If the procedure is performed when it is not deemed within the law, a physician will be fined or imprisoned up to 2 years. 

 

Should a physician be accused, he is allowed to go before the State Medical Board, which will determine the life saving necessity of the procedure for the given circumstance.

 

In a sue-happy culture, women’s physicians are in quite a predicament.  If they deem the procedure necessary to a woman’s life and perform it, even with her consent, a physician runs the risk of later being accused and charged with performing the procedure unnecessarily.  This is especially of concern for distraught women who’ve undergone the procedure and are guilt-induced and coerced by pro-life or misinformed family and friends.

 

While such a scenario could happen without this law, physicians now risk prison, not just a lawsuit.

 

Physicians’ fears of such probable situations would most certainly affect medical decisions, as doctors may opt to avoid the procedure against their own best judgment. Contrary to their oath, physicians will need to act not solely on the best interest of the patient, but rather in the best interest of the physician.  This is a serious compromise to women’s health.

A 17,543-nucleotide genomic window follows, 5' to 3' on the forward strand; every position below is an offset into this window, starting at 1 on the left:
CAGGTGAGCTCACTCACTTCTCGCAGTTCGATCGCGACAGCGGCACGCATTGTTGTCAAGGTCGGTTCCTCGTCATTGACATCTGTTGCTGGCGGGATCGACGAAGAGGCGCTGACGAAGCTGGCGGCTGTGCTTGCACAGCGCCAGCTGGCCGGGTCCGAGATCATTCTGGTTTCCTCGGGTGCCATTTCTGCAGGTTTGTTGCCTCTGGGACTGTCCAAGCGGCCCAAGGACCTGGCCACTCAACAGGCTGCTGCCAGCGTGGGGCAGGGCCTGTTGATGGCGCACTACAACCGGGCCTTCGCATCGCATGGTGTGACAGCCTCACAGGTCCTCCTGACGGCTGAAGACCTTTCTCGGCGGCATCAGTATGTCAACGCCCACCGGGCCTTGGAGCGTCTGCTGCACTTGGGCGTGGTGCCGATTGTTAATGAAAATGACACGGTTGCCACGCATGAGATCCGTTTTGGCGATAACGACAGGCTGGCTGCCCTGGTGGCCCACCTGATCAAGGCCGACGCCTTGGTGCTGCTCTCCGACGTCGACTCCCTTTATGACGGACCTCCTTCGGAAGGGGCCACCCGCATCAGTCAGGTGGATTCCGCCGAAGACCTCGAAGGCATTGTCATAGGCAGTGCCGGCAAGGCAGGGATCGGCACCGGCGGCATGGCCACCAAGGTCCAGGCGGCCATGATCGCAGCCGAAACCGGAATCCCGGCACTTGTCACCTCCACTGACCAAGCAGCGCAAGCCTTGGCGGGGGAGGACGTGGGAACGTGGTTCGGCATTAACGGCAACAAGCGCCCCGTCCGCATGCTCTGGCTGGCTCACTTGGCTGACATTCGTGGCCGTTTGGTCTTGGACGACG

With America’s shortage of obstetricians that has resulted from skyrocketing insurance costs, this is just one more needle as the legislation could lead to further rate increases causing more obstetricians to close their practice. 

 

Moreover, it is traumatic for any mother-to-be to learn of severe fetal defects and that her unborn will be unable to sustain life; but more tragic is forcing a mother to carry an unviable fetus to full-term, which would be required under this act.  How many women could handle the anguish for days or weeks on end knowing that their unborn baby will die at birth or shortly after?

 

An anti-abortionist once argued, “The by-word of the medical profession used to be ‘above all, do no harm.’”  Do such critics not think that restricting necessary medical treatment for the health of a woman falls under this same oath?